Mickey, oblivious to the sandwich situation, turns to leave, saying, “If you could get me the check for the sandwich at class tonight, that would be gnarly.”
Mickey had a few more deliveries to take care of, so he sent me off to bring a note to his second-best friend, Charlie, as both of them are currently “between phones” and their walkie talkies need new batteries. Charlie, an athletic-looking Native American in a lifeguard outfit of red shorts and wayfarer sunglasses, grasps one of those life-saving poles with a net on the end to pull a drowned rodent out of the Shadybrook Municipal Swimming Pool.
Several kids stand around the outside of the pool, watching. A little girl with pigtails, probably named something that rhymes with “Braxton,” kicks around a partially deflated ball. She wears light-up sneakers, although only one of them actually lights up. She sees me, yells “Doggy!” and Charlie eyes her as she gets dangerously close to the pool. I notice a slightly older boy in goggles awkwardly push up against one of the pool jets, looking around guiltily.
“Hey, Raw-Dog,” Charlie says, patting me on the head as he removes the note from under my collar. “Get your dick away from the water jet, Bodin! I don't want to have to tell you again. Everyone knows what you're doing.”
At that, he reads the note aloud since he knows I can’t read Mickey’s handwriting, although I can see the three large boxes drawn at the bottom of the page, labeled “yes,” “no,” and “maybe.”
“Dear Charlie—you know how you were just telling me you felt like a loser and wanted to do something with your life?” He stops and yells, “No!” to no one in particular before continuing. “Chief Mendoza is hosting a thing to train a posse or something. Starts tonight. I heard Billie will be there. If you wanna go, I'll pick you up.”
As he reads, I notice a well-dressed businessman over near the snack bar, talking into a phone using a nonspecific European accent. Could be a parent, except he seems a little too well-dressed to be a Shadybrooker.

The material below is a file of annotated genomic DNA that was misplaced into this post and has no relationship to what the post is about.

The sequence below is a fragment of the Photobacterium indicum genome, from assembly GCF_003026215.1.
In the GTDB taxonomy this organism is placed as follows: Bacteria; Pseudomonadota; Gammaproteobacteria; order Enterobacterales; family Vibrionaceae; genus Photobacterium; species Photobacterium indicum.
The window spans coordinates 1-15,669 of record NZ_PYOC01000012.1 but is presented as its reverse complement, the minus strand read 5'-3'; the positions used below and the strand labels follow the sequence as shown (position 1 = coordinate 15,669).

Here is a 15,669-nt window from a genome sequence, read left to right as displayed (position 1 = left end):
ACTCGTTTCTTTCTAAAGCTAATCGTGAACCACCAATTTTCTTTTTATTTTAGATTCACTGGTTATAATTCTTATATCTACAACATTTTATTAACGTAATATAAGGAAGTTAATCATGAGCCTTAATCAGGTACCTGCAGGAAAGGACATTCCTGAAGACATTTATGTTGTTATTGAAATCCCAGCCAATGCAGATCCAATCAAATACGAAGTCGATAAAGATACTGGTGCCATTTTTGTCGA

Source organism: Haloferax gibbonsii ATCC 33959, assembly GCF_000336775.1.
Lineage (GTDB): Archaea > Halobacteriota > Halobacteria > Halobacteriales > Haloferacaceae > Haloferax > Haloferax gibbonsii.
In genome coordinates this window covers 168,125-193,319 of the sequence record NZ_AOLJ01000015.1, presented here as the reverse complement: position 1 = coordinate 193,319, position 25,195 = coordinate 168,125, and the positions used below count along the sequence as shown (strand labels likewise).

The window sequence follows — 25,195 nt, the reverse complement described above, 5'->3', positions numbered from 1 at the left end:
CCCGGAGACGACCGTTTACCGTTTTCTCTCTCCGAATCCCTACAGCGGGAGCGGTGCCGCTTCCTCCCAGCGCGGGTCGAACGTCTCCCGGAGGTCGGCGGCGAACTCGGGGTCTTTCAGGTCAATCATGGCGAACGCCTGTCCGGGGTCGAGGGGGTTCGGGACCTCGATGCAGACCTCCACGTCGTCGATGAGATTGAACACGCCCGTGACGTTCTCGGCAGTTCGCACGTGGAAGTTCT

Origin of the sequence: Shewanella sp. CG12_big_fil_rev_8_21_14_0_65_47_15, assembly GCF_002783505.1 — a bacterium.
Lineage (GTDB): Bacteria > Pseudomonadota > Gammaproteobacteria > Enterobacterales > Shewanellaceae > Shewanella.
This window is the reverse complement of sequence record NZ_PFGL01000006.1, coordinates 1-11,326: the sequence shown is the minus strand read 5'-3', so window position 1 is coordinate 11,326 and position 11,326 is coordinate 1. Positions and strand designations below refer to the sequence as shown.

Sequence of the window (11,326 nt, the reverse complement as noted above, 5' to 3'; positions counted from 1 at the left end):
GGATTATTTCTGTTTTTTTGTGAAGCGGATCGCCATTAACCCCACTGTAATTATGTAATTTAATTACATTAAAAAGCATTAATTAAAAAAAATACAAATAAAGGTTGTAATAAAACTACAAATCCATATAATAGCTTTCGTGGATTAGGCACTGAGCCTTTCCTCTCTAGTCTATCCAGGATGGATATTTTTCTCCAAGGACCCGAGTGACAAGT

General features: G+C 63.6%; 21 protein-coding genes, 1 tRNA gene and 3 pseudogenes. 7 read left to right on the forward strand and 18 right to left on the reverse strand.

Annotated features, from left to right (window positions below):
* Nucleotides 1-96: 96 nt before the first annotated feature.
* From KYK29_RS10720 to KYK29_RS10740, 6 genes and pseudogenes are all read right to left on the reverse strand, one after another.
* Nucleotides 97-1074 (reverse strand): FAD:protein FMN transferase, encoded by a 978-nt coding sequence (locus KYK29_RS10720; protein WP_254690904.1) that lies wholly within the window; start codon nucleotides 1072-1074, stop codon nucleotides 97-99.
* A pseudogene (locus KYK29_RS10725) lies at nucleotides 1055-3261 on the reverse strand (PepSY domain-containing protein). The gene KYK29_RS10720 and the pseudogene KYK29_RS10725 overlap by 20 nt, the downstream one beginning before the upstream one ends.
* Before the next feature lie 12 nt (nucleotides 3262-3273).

“There are some regulations that make this a little complicated, but nothing that we can't get past,” he says before pausing. “If that's the way it will have to work, that's fine. Shadybrook is perfect. Everyone is underemployed and there is a glut of unused spaces of various sizes. We just need to keep things hushed until the big reveal.”
The little girl kicks the ball which has completely collapsed on itself and looks like a limp frisbee, close to the mysterious foreigner. As she gets closer, the man lowers his voice.
“And good news. We've isolated at least three of the basic factors,” is the last thing I hear from him as Charlie tucks the note back under my collar. When I look back, the man is gone.
The class is in progress and everyone looks up as Mickey, Charlie, and I enter the conference room. Mendoza stands in front of a whiteboard alongside Lynda Callahan, a tiny old bat with frizzy gray hair. A guy I know named Eric wears a threadbare sports coat with faded leather patches on the elbows and stands with his arms crossed and massive eyebrows cocked. Everyone in the room fans sweat off of themselves with whatever they have in hand. I just let my tongue dribble on the floor.
We take a seat in the back, behind Billie, one of those people that somehow looks like a Doonesbury character, but in a good way. She has dark, straight hair that stops just above her shoulders, a short-sleeved turtleneck, and giant glasses that seem either completely earnest or a hipster’s joke depending on the situation. In either scenario, she’s kind of adorable.
“Wow. Billie's here,” Mickey stage whispers to Charlie.
“What? You told me she'd be here,” he responds.
Billie turns around.
“Hi, Billie,” Mickey says, and she sort of smiles.
“Alright. You may now return to your regular seats,” Mendoza says to the class.
So quickly that it looks choreographed, everyone does as the chief asks, quickly congregating into four distinct groups:
· Aspiring law enforcement types who look like they work in security
· Bored housewives who probably enjoy true crime books and procedural TV shows a little too much
· Social justice activists who imagine themselves as somehow fighting "The Man" from the inside
· A motley crew of animals that belong to a few of the aforementioned individuals and wear bogus, homemade "Service Animal" vests
“What did we learn from breaking into groups? Anybody?” Mendoza asks.